The new generation of flow-diverting stents may allow substantial change in the therapeutic approach to unruptured, broad-based intracranial aneurysms. Preliminary results based on a nonrandomized series of patients indicate that treatment of such aneurysms with flow-diverting stents can be a promising therapeutic alternative[5, 6]. Ruptured aneurysms that compress vital structures, and that cannot be clipped or coiled because of treatment-related risks, represent a real therapeutic challenge. In such cases, deployment of a flow-diverting stent in the parent vessel could be the only acceptable therapeutic alternative.

Case presentation

A 68-year-old Caucasian man was hospitalized because of headache of varying intensity, vomiting, and ataxia of several days’ duration prior to admission. The exact time of symptom onset could not be determined. On admission he was conscious with a Glasgow Coma Scale Score of 14. Non-enhanced computerized tomography showed blood in both occipital horns and a round, hyperdense, partially calcified structure localized just above the foramen magnum and imprinted in the medulla oblongata from the left. Computerized tomographic angiography revealed that the structure corresponded to an irregular aneurysm measuring 10mm×13mm, apparently originating from either the left VA or the left PICA (Figure 1a). Diagnostic angiography showed that the aneurysm originated from the junction left PICA–left VA (Figures 1b,1c), although the exact anatomical relationship between the aneurysm, PICA and VA remained unclear. The right VA was hypoplastic and occluded (Figure 1d). The lumen of the VA at the origin of the PICA was irregular and highly stenotic, measuring only 1.6mm. The left anterior inferior cerebellar artery was hypoplastic. The left PICA supplied almost the whole left cerebellar hemisphere.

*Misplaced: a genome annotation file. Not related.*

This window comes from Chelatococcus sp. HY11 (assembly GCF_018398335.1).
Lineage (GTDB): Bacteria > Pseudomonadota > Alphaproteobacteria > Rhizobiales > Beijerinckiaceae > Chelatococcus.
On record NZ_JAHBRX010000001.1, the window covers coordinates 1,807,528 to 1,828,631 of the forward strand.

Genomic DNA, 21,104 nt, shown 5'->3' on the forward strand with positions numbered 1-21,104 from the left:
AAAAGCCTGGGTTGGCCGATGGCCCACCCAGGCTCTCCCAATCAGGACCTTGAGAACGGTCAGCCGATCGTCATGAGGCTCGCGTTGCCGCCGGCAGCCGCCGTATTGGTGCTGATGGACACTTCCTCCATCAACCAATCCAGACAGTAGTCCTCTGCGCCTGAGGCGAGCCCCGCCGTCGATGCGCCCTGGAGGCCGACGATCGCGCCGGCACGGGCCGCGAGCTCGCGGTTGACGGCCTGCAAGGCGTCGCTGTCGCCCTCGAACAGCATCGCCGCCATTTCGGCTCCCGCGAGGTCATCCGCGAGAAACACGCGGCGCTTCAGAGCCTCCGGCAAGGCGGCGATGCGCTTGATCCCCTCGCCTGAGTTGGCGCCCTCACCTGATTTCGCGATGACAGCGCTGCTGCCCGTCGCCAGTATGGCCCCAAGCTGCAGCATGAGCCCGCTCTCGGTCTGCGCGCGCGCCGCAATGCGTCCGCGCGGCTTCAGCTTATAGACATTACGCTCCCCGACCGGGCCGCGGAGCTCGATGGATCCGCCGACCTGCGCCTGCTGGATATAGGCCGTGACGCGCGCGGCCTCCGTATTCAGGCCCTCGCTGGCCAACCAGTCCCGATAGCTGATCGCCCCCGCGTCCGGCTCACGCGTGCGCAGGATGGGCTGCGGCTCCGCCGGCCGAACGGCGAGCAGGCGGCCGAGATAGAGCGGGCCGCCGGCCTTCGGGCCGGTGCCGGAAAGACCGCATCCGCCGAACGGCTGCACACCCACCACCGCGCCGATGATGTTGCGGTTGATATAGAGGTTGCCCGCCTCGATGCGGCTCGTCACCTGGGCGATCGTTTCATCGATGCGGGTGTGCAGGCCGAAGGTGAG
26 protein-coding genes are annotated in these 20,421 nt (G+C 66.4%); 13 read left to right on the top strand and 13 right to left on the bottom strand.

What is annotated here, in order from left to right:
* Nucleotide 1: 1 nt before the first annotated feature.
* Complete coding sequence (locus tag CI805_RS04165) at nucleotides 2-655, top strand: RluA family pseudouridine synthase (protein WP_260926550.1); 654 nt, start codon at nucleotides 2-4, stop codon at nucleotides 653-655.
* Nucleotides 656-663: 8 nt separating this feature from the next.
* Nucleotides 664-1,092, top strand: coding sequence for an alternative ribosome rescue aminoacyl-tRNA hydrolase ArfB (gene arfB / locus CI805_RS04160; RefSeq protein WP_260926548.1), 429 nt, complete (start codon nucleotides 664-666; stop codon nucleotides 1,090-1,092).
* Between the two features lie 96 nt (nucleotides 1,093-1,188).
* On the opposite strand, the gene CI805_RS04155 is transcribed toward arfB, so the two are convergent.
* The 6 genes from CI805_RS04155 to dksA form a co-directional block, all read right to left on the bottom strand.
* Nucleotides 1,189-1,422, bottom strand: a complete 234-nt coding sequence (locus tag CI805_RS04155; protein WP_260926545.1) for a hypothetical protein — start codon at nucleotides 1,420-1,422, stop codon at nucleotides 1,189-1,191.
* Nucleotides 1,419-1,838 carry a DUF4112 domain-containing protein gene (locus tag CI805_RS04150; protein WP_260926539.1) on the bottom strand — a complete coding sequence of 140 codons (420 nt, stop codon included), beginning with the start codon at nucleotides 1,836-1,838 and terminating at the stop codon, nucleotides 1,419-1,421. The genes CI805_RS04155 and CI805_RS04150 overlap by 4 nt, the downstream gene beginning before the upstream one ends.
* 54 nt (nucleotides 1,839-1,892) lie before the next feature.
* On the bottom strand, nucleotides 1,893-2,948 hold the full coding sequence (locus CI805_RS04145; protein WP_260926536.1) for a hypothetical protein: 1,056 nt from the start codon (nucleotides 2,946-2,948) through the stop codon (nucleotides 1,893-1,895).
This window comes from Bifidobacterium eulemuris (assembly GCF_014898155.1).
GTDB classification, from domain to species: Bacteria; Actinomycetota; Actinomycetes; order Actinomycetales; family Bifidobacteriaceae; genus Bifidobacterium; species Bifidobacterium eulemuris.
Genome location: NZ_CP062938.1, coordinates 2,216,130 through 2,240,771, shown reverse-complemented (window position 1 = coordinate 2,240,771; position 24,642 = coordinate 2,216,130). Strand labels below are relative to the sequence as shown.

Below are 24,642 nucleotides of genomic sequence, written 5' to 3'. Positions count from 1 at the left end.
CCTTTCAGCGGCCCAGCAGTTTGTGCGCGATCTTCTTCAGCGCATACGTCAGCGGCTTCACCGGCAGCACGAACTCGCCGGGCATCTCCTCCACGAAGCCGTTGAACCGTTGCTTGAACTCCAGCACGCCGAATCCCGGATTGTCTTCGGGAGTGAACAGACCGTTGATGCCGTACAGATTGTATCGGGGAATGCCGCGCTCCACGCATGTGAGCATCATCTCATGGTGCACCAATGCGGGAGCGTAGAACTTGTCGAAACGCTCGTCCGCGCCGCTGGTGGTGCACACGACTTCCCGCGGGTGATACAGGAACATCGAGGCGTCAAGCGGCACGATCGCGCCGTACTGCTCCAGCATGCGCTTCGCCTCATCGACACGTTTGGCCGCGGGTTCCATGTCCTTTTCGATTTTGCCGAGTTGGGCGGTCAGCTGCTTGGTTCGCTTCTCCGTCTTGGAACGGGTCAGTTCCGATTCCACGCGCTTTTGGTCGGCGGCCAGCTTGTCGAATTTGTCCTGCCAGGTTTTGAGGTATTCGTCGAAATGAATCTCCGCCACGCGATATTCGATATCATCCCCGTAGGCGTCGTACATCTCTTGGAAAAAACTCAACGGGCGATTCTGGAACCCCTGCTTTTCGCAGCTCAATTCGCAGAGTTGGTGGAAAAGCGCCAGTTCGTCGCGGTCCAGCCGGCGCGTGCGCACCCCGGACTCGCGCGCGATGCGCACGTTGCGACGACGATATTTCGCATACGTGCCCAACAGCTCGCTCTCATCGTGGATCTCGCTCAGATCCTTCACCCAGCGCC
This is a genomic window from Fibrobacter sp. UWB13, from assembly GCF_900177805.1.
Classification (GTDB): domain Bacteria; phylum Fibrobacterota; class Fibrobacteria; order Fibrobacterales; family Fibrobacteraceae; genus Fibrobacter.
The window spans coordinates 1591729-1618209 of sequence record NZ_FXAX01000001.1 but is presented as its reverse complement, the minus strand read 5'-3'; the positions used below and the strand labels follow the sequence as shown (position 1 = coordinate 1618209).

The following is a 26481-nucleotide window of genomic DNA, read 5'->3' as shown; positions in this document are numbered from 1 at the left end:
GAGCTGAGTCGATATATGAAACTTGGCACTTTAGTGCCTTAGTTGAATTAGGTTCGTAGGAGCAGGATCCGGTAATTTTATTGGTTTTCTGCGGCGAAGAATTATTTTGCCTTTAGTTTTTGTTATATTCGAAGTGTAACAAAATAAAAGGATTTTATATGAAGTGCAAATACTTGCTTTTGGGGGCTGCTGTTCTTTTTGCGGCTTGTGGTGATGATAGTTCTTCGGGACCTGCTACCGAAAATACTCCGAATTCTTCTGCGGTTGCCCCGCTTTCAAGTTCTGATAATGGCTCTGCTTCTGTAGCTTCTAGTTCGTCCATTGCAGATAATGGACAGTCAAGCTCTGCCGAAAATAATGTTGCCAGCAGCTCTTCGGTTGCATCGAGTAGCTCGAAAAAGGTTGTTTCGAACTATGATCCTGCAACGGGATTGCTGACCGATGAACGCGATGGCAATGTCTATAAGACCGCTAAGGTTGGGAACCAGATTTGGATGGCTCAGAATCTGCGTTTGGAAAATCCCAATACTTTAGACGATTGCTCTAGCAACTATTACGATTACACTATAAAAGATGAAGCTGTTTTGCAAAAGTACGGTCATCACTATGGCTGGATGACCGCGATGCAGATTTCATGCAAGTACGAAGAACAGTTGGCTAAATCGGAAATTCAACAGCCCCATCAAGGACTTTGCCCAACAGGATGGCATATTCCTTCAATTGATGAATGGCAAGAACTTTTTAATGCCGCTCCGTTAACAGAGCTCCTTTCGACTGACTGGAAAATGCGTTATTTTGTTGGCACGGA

Figure 1

Preoperative computed tomography and angiographic findings in the posterior fossa. (a) CT angiography in a 68-year-old male showing the aneurysm with calcified neck imprinted in the brain stem. (b-c) Vertebral angiography with contrast injection in the left vertebral artery (AP projection) and rotational angiography with 3D reconstruction of the vertebro-basilar system show an irregularly shaped, saccular aneurysm localized at the left VA-PICA junction. (d) Right vertebral angiography shows distal occlusion of the V4 segment.